There was a guy. A young man who swam in Doug’s lane (the fastest lane). One evening during a short break standing around in the pool, we were chatting and happened to mention that we were starting a business. He somewhat vaguely let on that he worked for a company based in Texas and they might be looking for some help on a project. He was a software application programmer as it turned out. Over the next few workouts it became apparent that the project he was assigned to still needed user interface design. He asked for our phone number even though that wasn’t our area of expertise at the time.
We didn’t expect a call but our curiosity was stirred. We didn’t really know much about him other than that he was a strong swimmer and loved his wife who swam in my lane one over. It wasn’t really the kind of work we were envisioning for Fat Eyes, but we decided to be open.
As it turned out, he did call. We met with he and his partner, both of whom turned out to be delightful utter geniuses and we left that first meeting in a kind of shock and information overload. They were engineers, after all. And they didn’t just have some work. They had a ton of work. And the work was exciting. The segments we designed for over the period of more than a year gave us just the chance we needed to refine our interface design chops and get Fat Eyes solidly off the ground. They helped us start our company without meaning to or maybe even realizing it. And all they had to go on were our strokes, ability to watch a clock and be relatively friendly. You never know.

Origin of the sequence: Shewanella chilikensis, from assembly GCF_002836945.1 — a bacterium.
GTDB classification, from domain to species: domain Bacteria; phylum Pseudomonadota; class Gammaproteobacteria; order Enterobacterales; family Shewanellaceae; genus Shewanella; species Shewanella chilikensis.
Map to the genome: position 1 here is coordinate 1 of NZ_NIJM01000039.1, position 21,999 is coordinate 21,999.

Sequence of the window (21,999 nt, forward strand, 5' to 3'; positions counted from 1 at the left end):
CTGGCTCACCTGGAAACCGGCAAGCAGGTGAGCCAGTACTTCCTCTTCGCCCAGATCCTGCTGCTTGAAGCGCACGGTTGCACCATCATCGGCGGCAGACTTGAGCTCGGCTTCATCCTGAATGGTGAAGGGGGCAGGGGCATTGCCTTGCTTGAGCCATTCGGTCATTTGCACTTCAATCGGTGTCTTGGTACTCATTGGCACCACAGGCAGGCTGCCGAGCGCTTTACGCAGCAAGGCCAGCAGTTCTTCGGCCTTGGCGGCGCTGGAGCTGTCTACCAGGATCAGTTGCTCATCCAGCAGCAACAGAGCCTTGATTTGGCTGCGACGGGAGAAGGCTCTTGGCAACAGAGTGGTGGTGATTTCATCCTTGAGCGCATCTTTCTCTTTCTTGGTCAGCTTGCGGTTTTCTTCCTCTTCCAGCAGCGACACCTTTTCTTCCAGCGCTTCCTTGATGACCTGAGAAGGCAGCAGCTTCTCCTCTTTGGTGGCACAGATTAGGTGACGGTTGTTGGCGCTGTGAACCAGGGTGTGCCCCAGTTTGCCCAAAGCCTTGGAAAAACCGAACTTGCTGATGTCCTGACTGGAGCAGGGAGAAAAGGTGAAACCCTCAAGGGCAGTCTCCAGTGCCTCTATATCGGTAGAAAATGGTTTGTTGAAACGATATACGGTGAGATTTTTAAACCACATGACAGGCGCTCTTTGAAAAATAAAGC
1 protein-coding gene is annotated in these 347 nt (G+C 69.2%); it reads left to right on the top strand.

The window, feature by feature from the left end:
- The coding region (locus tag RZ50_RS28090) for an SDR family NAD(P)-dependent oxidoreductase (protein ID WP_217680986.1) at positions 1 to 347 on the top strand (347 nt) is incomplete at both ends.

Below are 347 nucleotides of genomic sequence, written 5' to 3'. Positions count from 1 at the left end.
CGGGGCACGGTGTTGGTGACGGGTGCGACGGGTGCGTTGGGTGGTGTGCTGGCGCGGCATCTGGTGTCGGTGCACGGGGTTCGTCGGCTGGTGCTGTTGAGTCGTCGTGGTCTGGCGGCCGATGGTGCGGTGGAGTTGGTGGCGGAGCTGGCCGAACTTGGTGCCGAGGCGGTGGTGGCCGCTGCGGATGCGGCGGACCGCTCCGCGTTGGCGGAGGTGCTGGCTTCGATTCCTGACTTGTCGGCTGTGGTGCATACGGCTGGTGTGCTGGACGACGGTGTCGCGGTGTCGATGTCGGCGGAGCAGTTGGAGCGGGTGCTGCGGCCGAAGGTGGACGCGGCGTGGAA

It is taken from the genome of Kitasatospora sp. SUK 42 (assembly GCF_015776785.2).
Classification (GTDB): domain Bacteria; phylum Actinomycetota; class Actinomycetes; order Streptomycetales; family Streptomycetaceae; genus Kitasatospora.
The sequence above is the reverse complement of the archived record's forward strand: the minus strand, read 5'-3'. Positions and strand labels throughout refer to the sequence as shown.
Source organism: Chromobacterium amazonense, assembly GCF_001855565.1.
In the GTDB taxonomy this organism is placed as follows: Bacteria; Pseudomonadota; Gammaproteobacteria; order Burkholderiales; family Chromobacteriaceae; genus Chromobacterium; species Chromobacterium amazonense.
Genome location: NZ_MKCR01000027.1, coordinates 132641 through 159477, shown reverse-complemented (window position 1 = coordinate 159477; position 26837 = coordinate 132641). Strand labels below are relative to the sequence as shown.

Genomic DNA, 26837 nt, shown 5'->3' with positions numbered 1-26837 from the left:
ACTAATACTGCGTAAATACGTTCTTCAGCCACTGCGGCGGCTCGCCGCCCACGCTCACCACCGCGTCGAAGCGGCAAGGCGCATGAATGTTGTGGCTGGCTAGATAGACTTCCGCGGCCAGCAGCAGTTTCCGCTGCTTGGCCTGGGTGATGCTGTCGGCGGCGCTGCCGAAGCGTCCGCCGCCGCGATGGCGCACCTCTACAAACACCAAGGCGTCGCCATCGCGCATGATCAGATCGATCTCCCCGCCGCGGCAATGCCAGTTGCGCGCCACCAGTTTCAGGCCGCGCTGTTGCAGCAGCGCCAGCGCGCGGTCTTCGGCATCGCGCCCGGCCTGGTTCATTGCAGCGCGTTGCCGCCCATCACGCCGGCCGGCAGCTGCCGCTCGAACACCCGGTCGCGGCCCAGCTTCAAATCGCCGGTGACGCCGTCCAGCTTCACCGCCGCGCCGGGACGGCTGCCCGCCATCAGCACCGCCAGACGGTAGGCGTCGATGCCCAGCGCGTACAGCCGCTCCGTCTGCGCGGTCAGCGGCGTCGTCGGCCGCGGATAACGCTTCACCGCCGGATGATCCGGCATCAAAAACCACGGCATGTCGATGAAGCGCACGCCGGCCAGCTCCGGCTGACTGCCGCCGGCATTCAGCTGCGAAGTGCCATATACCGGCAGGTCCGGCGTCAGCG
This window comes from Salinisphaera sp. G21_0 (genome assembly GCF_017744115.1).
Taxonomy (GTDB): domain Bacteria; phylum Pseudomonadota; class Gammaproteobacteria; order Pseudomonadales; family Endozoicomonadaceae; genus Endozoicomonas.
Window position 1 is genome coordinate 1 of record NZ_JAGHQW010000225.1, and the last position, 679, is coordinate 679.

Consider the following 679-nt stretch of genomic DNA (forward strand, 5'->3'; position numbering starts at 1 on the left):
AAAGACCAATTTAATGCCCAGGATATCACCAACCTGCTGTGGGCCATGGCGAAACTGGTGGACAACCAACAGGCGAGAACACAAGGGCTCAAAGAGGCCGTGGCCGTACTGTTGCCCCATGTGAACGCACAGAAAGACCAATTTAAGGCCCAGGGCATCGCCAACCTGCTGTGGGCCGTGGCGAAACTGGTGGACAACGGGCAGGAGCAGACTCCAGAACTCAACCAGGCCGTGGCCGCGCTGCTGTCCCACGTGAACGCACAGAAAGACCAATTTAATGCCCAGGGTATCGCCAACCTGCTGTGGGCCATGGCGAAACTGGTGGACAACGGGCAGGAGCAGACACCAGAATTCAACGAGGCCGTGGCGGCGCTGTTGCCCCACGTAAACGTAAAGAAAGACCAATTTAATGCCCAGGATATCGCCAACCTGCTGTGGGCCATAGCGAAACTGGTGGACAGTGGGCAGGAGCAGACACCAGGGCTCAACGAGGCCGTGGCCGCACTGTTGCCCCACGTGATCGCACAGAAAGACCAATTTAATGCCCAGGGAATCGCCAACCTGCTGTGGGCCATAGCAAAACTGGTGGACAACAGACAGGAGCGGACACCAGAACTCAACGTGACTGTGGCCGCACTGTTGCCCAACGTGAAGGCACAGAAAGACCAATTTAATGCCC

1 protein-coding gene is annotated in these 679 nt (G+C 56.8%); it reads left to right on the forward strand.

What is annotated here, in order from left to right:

Encounters, Plan Changes, Random Consequences
• “Our mind abhors these serendipitous explanations, and searches for convenient patterns instead. Ask for the keys to career success and you’ll get logical explanations, recommendations, pathways and approaches. Then ask someone how he or she became successful and suddenly it becomes a story of serendipitous encounters, unexpected changes in plans, and random consequences. It does not make sense to ignore this basic fact about success any longer.